Facebook lost about $119 billion of its value on Thursday, marking the biggest one-day loss in U.S. market history.
The company's shares plunged $41.24, or almost 19 percent, to $176.26 a day after the social media giant reported Bloomberg data.. The slide is the largest decline in market capitalization in history, exceeding Intel's $91 billion single-day loss in September 2000, according to
Founder and CEO Mark Zuckerberg saw his fortune drop by $15.9 billion to roughly $71 billion. His personal loss alone, if only on paper, exceeds the value of companies such as Molson Coors and Macy's, which have market values of $14 billion and $12 billion, respectively.
Investors were spooked by Facebook's forecast showing that its number of active users is growing less quickly than expected, while the company also took a hit from Europe's new privacy laws.
The report, which marked Facebook's first full quarter since the Cambridge Analytica scandal, startled investors with a bevy of red flags about setbacks to its revenue and user growth. Indeed, the drop Thursday morning was sharper than the multi-day stock slide in March following revelations of data misappropriation by Cambridge and others. (Facebook shares dropped 17.8 percent then, bottoming out at $151.65 on March 28.)
"The perceived narrative surrounding Facebook has changed after yesterday's earnings announcement," said Jeff Henriksen, managing partner at Thorpe Abbotts Capital. "The market seems to be questioning the quality of growth seen in the past."
The share collapse merely returned Facebook shares to a level last seen in early May, a sign of just how bullish investor expectations had been running. At that time, the stock was still recovering from an earlier battering over a major privacy scandal.
Facebook is hardly a stranger to a volatile stock price and has rebounded from previous mishaps, including Cambridge Analytica. While several analysts downgraded the stock, others say they still have faith in the company to grow over the long-term.
"Even the best hitters strike out sometimes," wrote Wedbush analyst Michael Pachter, who lowered his 12-month price target to $250 from $275, in a research report. "In our view, the sell-off is overdone and largely unwarranted."
Still, investors weren't prepared for many of the bombshells dropped by Facebook Chief Financial Officer David Wehner.
A hit from Europe
European advertising revenue growth in Europe "decelerated more quickly than other regions," partially because of the new European privacy laws, Wehner said. That surprised investors because of the belief that the new laws wouldn't hurt revenue.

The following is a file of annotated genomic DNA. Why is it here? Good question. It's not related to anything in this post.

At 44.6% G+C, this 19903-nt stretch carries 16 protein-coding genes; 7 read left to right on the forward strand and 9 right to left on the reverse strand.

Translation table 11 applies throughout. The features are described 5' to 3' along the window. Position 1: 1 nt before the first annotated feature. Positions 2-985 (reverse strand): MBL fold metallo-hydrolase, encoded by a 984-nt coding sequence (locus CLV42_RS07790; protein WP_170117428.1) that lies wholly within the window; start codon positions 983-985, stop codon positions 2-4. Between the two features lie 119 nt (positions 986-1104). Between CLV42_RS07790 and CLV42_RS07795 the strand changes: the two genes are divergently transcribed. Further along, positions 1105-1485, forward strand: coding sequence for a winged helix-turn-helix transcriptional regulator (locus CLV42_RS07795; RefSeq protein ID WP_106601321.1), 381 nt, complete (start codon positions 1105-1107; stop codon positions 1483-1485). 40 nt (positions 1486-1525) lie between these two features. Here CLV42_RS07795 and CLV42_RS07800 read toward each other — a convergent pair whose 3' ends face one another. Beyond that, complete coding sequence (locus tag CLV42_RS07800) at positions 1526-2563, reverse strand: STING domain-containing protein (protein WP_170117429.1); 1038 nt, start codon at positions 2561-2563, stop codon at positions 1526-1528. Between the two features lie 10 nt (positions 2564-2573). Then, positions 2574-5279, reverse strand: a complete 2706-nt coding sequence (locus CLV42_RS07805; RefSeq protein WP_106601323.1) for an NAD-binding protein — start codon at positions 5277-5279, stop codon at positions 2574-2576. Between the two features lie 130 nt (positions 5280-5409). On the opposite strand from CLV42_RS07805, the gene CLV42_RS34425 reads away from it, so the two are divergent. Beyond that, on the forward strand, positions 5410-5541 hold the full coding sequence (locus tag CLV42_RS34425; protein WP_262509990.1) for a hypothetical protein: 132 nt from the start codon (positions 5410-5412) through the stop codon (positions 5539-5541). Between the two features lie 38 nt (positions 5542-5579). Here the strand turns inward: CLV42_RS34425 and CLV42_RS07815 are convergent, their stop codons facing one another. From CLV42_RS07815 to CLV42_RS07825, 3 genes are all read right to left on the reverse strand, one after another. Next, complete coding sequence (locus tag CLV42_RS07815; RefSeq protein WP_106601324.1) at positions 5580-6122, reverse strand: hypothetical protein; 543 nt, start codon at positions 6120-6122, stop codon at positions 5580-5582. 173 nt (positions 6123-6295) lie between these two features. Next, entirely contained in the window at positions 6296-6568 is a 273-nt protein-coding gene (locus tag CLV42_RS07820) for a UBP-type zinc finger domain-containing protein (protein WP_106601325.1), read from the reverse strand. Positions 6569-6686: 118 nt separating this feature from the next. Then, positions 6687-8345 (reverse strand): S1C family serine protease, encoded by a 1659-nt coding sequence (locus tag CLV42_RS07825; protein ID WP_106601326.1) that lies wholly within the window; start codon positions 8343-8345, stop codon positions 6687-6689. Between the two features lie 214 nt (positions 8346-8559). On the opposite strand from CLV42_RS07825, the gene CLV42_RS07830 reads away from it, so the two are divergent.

The new laws were only in effect for one month of the quarter, which means the company may feel more of an impact in the current quarter. The new regulations are also affecting user growth in the region because of the impact of requiring consumers to opt-in to Facebook and to linking their accounts to third-party websites, Pachter said.
"The implementation of GDPR gave a large number of Facebook users control over their privacy, and it should have been patently obvious to investors (and to us) that allowing users control would result in slightly lower engagement," he noted, alluding to Europe's General Data Protection Regulation privacy rules.
Over the long term, GDPR may end up favoring Facebook and other large companies that have the resources to adapt to new requirements. They could similarly disadvantage smaller, lesser known companies that don't have the resources to comply and which could face big fines if they don't.
Some investors were also dismayed with Facebook's revelation about Instagram Stories, which allow users to post videos or photos that disappear after a day. Like Facebook, Instagram depends on ads to generate revenue, and Stories is supposed to help sell more ads.
But Wehner said the product has "lower levels of monetization," while adding that the company plans to invest in growing the service. "That's going to have a negative impact on revenue growth," he noted.
Facebook has drawn investors because of its fast growth of users and profits. Yet both categories are facing headwinds. In case of the latter, Wehner noted that "total expense growth will exceed revenue growth in 2019," pushing down operating margins.
Investors closely watch operating margins because they serve as an important metric for profitability. The lower the operating margin, the less profitable the business. Facebook warned that its operating margins would fall from its current 44 percent to the "mid-30s."
User growth was "lackluster," Pachter noted.
So is it time to unfriend Facebook? Some analysts argue that its long-term outlook is favorable, with RBC Capital Markets' Mark Mahaney writing that the sell-off may represent "one of the best entry points you can get on FB," according to Bloomberg.
And in the view of BTIG analyst Rich Greenfield, Facebook is making an investment that will pay off down the road.
"Facebook is actively choosing to make less money, deprioritizing near-term monetization to drive engagement to even higher levels to capture even more of their 2.5 billion monthly users' time and attention," he wrote. "Legacy media executives... should not be rejoicing -- they should be afraid, very afraid."
-- The Associated Press contributed to this report